Saturday, March 24, 2012

The Case of the Croxton’s Wild

Below are pictures I took the week of March 19th of the lavender. The first three rows, the Grossos, the mystery variety (topic of another blog later) and the munsteads (blame these 9 english plants that sparked my obsession) are all doing super well, greening up fast, and looking like the need little pruning as opposed to last year, as each year I get better at pruning.

But the new varieties that I planted last May, are a mix of “on their way” to “shaky.” I think maybe it’s because they are so young. Many of them are on their way to greening up and will require some pruning of the dead stuff in a couple weeks. But the Croxton’s in the last row, look the worse for where. Look at the last couple pictures...those are the Croxton’s.

As you can see, instead of looking bushy, or on their way to being bushy, they are leggy, long, stringy, and in some cases, looking decidedly flattened. I think it’s partially because of the variety. they were always super leggy last summer, growing these long willowy stems. I pruned lightly, and now I’m thinking (as I’m often reminded by lavender mentor Melissa) I should have mown them down in the fall, baby plants or no.

Because what I think has happened. Is that the high speed winds we experienced a couple weeks ago, just flattened these suckers out, and, in many cases, snapped one or two of the central stems. The stems were brittle from winter and boom!

I think they will come back, already as I post this blog, new starts are showing signs of life around the base. I’ll prune the old dead stuff back and as they recover, if they recover, they will be pruned into tight little balls.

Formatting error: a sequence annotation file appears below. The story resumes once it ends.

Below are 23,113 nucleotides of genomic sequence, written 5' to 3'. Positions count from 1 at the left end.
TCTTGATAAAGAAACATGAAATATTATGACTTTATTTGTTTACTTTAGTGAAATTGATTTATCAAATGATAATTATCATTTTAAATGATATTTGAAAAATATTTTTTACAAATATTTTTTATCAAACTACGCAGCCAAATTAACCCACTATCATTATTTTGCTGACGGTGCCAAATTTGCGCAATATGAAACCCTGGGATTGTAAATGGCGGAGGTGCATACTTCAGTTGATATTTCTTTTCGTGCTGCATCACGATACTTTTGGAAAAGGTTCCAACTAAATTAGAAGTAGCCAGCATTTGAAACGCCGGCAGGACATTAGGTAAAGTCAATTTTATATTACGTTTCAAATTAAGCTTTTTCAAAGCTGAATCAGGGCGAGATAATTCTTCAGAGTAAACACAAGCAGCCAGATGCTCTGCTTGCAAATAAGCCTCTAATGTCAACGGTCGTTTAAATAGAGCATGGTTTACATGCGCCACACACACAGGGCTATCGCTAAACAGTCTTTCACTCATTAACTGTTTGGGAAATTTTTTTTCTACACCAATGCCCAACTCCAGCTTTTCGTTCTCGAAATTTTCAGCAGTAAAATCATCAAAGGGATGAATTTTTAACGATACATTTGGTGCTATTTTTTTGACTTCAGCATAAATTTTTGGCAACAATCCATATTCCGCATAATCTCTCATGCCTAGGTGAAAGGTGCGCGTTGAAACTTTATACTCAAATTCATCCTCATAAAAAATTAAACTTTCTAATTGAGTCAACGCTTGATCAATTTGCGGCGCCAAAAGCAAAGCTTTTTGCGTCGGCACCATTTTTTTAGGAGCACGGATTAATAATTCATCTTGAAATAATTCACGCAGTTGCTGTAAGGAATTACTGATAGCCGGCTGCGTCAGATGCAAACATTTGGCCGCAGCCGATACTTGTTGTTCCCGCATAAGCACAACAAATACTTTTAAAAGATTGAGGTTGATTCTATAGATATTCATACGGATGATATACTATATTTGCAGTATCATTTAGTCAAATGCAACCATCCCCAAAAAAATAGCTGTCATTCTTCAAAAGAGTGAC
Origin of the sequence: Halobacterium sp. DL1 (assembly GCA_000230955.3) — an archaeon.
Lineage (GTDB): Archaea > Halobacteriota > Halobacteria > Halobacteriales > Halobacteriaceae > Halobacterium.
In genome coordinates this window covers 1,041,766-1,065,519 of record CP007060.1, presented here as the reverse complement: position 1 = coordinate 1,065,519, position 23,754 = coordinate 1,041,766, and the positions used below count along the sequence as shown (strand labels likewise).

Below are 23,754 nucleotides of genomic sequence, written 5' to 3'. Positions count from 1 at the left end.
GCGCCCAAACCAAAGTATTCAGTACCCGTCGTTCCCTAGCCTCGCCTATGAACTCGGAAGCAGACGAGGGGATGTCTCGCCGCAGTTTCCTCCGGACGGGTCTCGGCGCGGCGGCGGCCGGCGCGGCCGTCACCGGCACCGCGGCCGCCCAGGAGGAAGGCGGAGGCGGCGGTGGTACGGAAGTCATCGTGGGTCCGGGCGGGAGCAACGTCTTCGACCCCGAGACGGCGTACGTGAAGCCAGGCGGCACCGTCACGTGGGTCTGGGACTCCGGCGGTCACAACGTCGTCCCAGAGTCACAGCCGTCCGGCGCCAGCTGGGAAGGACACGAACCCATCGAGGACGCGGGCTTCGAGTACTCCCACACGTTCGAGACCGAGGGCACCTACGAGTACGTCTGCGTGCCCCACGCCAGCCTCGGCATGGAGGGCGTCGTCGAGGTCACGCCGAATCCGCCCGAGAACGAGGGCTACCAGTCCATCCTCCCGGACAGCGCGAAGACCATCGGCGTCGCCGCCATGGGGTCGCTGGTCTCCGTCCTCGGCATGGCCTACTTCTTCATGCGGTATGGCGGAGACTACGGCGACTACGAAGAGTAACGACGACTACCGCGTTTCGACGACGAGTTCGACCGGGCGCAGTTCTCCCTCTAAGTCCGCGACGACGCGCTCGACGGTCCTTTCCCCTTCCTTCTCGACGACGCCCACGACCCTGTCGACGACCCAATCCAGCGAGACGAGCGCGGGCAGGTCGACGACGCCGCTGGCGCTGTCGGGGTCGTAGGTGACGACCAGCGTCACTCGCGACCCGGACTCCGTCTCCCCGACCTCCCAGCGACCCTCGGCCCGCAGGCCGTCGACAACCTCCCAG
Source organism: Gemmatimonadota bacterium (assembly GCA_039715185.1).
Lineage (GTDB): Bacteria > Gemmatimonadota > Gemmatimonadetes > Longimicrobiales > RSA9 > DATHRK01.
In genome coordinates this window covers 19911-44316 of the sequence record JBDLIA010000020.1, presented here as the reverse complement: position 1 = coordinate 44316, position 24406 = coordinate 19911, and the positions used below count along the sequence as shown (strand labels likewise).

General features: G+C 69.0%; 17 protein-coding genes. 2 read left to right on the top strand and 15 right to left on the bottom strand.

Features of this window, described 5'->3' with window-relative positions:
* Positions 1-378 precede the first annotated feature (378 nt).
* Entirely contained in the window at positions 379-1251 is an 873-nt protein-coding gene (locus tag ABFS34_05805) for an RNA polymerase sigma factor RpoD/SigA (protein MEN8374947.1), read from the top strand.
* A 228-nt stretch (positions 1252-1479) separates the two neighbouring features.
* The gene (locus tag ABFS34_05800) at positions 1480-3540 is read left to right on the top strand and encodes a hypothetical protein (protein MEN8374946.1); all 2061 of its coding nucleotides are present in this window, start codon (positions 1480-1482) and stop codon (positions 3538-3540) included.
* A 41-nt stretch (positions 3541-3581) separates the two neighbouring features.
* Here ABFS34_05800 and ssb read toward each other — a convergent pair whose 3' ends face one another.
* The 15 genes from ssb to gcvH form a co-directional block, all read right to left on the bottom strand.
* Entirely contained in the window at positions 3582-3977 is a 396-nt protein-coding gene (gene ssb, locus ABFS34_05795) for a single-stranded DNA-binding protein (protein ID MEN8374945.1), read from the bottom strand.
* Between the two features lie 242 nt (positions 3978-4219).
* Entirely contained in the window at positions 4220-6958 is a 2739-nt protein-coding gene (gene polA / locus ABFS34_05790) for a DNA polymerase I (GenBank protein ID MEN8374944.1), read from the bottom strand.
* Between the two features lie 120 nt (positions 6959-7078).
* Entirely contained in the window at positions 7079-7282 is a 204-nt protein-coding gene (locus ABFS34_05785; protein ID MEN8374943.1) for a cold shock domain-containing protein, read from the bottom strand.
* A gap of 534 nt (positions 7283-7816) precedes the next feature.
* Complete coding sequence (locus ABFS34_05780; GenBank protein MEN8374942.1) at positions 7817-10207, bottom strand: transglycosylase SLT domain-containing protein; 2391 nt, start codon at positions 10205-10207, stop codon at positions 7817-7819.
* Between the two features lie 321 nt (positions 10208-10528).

What are Croxton’s Wild? This variety is described by Mulberry Creek Farm as “If you desire a tall, wild looking, silvery, shrub with thigh-high masses of light, lavender-blue flowers, we think you will enjoy this ""true lavender."

This variety is based on a wild lavender population in Europe, and is a close relative of wild lavender. It was introduced to the states by Tom Debaggio.

The buds are very white, with lavender tinges. It’s fragrance is so so. If it doesn’t survive or do well, I’ll be replacing with another variety.

In other lavender news, there’s a slight problem in the gravel, lots of grass and weeds coming up through the landscape fabric and gravel. I won’t use Round Up and Todd’s brilliant idea of using one of those hand held propane torches got nixed by Andrew. Something about not wanting to burn the house and surrounding neighborhood down just to be “organic.” Don’t worry, I’m working on a secret weapon...

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